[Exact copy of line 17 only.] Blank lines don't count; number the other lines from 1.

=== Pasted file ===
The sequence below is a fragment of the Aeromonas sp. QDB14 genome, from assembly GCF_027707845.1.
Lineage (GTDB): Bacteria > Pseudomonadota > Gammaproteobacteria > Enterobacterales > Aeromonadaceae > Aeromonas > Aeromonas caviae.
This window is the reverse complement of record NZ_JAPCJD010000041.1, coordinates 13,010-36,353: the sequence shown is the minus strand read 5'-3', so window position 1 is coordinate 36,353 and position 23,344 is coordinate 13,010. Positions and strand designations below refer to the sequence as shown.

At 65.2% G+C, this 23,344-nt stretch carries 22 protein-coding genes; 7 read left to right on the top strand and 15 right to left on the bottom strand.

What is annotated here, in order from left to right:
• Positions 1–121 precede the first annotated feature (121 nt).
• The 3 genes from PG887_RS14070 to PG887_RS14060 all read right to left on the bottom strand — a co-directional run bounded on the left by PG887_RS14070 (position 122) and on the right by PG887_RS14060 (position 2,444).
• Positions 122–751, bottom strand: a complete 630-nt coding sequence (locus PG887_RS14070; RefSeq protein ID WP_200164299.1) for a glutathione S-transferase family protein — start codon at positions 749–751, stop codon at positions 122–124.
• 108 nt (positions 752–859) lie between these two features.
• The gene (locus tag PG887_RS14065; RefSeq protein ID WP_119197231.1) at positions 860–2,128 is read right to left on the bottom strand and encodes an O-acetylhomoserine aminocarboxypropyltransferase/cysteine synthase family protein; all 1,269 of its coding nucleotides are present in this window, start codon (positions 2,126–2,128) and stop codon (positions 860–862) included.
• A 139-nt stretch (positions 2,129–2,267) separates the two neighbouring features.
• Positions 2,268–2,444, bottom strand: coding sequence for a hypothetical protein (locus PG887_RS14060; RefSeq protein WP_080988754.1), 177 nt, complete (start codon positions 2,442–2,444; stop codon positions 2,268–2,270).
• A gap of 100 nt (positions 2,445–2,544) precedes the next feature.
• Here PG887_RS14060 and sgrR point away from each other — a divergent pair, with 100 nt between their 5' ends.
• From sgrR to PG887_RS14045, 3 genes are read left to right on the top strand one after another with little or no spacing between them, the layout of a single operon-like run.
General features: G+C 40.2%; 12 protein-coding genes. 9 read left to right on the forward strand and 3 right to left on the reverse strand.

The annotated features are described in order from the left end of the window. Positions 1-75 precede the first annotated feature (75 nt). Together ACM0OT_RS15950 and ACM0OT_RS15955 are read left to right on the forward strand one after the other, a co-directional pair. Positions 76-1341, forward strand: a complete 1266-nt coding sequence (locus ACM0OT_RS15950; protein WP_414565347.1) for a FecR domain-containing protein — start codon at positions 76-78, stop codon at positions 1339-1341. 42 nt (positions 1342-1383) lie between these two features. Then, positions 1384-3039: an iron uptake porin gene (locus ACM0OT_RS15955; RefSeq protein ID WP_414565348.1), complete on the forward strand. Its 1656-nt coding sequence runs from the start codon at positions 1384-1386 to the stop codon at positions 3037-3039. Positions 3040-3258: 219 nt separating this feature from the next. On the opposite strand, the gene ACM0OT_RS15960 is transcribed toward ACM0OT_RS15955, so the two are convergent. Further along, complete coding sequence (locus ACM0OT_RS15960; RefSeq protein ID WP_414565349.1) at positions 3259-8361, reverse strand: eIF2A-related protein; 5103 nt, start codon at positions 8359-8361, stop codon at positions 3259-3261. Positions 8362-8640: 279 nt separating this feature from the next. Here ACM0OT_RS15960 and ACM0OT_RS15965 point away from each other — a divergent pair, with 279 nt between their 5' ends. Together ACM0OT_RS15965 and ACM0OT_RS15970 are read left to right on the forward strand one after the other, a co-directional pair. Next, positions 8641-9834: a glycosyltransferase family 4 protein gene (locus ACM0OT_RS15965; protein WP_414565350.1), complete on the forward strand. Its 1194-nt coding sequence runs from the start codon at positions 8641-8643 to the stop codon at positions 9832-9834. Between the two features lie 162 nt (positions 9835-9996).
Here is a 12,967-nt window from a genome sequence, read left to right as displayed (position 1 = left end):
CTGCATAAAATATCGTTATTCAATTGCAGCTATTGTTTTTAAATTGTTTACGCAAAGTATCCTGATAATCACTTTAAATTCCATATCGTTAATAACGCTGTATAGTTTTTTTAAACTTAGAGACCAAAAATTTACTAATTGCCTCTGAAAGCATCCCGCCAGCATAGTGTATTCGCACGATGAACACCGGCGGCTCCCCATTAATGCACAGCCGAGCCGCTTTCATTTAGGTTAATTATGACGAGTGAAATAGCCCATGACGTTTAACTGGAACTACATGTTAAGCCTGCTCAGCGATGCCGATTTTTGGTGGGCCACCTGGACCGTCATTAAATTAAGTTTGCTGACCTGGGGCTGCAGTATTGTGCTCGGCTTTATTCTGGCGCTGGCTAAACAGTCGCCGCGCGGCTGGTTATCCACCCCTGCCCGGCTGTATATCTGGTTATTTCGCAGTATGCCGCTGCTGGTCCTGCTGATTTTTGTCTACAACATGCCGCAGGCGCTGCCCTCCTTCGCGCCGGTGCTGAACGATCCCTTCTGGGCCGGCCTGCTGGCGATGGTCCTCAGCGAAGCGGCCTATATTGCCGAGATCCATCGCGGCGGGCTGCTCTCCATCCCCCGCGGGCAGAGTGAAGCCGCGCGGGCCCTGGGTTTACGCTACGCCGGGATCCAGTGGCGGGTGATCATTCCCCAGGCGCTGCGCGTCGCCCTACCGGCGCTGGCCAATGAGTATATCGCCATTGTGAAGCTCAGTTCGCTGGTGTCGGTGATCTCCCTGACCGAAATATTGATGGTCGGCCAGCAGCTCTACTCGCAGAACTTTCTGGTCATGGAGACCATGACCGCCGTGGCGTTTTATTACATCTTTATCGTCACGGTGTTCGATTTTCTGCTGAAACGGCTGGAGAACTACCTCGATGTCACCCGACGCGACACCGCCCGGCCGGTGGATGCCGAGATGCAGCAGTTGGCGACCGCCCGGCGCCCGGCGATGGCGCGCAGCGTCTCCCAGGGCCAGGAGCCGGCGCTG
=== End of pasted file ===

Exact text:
The annotated features are described in order from the left end of the window. Positions 1-75 precede the first annotated feature (75 nt). Together ACM0OT_RS15950 and ACM0OT_RS15955 are read left to right on the forward strand one after the other, a co-directional pair. Positions 76-1341, forward strand: a complete 1266-nt coding sequence (locus ACM0OT_RS15950; protein WP_414565347.1) for a FecR domain-containing protein — start codon at positions 76-78, stop codon at positions 1339-1341. 42 nt (positions 1342-1383) lie between these two features. Then, positions 1384-3039: an iron uptake porin gene (locus ACM0OT_RS15955; RefSeq protein ID WP_414565348.1), complete on the forward strand. Its 1656-nt coding sequence runs from the start codon at positions 1384-1386 to the stop codon at positions 3037-3039. Positions 3040-3258: 219 nt separating this feature from the next. On the opposite strand, the gene ACM0OT_RS15960 is transcribed toward ACM0OT_RS15955, so the two are convergent. Further along, complete coding sequence (locus ACM0OT_RS15960; RefSeq protein ID WP_414565349.1) at positions 3259-8361, reverse strand: eIF2A-related protein; 5103 nt, start codon at positions 8359-8361, stop codon at positions 3259-3261. Positions 8362-8640: 279 nt separating this feature from the next. Here ACM0OT_RS15960 and ACM0OT_RS15965 point away from each other — a divergent pair, with 279 nt between their 5' ends. Together ACM0OT_RS15965 and ACM0OT_RS15970 are read left to right on the forward strand one after the other, a co-directional pair. Next, positions 8641-9834: a glycosyltransferase family 4 protein gene (locus ACM0OT_RS15965; protein WP_414565350.1), complete on the forward strand. Its 1194-nt coding sequence runs from the start codon at positions 8641-8643 to the stop codon at positions 9832-9834. Between the two features lie 162 nt (positions 9835-9996).